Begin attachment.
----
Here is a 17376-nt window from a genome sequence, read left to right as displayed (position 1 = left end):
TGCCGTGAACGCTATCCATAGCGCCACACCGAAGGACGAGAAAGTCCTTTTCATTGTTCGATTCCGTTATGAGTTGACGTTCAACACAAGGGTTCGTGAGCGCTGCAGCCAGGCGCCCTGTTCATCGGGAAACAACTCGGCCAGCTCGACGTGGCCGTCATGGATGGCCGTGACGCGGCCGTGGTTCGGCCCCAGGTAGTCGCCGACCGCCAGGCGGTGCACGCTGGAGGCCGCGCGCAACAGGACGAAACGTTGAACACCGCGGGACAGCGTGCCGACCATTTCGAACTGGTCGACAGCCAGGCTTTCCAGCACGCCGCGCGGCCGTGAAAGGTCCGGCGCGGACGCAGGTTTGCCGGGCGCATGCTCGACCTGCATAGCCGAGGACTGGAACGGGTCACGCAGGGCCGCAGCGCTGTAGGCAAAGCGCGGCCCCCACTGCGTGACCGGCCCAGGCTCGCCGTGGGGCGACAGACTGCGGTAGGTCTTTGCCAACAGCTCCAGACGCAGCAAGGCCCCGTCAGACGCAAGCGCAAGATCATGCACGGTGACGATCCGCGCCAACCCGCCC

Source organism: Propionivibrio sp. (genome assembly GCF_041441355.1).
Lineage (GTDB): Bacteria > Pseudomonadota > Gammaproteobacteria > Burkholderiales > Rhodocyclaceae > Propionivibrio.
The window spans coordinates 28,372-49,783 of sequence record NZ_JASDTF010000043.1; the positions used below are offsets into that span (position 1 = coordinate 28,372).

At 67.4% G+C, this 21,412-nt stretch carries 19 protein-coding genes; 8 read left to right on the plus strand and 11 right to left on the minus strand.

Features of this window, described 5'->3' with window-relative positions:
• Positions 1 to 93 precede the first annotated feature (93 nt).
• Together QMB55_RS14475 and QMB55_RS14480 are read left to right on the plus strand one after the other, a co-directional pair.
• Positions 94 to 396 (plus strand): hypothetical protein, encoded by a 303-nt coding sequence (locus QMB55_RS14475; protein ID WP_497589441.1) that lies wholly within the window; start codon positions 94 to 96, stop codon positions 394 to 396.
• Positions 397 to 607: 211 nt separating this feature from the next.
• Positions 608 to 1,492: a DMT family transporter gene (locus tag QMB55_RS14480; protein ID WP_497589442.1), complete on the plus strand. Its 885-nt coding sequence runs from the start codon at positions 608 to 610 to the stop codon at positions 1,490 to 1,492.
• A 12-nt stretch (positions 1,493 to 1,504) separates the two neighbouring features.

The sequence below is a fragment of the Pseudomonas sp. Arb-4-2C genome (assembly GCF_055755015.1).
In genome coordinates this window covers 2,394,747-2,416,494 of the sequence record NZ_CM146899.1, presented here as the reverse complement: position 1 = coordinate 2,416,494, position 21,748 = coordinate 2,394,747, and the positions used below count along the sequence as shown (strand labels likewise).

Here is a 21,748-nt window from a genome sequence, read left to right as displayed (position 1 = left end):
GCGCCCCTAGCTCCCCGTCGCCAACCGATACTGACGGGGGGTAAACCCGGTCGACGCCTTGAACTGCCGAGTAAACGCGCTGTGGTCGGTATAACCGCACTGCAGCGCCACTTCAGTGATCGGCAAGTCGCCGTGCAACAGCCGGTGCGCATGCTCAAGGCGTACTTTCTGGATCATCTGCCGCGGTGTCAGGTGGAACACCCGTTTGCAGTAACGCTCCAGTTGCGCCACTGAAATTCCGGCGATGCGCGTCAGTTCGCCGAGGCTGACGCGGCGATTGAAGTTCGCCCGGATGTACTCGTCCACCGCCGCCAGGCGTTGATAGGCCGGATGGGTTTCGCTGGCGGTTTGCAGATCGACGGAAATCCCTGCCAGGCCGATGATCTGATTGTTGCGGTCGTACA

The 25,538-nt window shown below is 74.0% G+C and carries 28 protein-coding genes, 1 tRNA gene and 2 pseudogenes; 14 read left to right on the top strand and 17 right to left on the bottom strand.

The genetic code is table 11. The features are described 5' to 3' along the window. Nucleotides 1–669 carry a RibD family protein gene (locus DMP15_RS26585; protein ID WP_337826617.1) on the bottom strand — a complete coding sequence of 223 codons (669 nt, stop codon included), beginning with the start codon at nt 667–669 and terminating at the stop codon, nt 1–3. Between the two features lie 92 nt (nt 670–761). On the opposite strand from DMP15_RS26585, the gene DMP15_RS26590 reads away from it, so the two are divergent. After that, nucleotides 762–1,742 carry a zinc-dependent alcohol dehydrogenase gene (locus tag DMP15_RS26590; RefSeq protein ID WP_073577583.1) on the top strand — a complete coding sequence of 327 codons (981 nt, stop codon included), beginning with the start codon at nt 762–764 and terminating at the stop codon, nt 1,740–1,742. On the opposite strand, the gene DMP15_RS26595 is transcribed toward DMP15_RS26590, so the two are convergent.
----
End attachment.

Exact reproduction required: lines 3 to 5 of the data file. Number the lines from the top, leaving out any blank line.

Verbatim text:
Source organism: Propionivibrio sp. (genome assembly GCF_041441355.1).
Lineage (GTDB): Bacteria > Pseudomonadota > Gammaproteobacteria > Burkholderiales > Rhodocyclaceae > Propionivibrio.
The window spans coordinates 28,372-49,783 of sequence record NZ_JASDTF010000043.1; the positions used below are offsets into that span (position 1 = coordinate 28,372).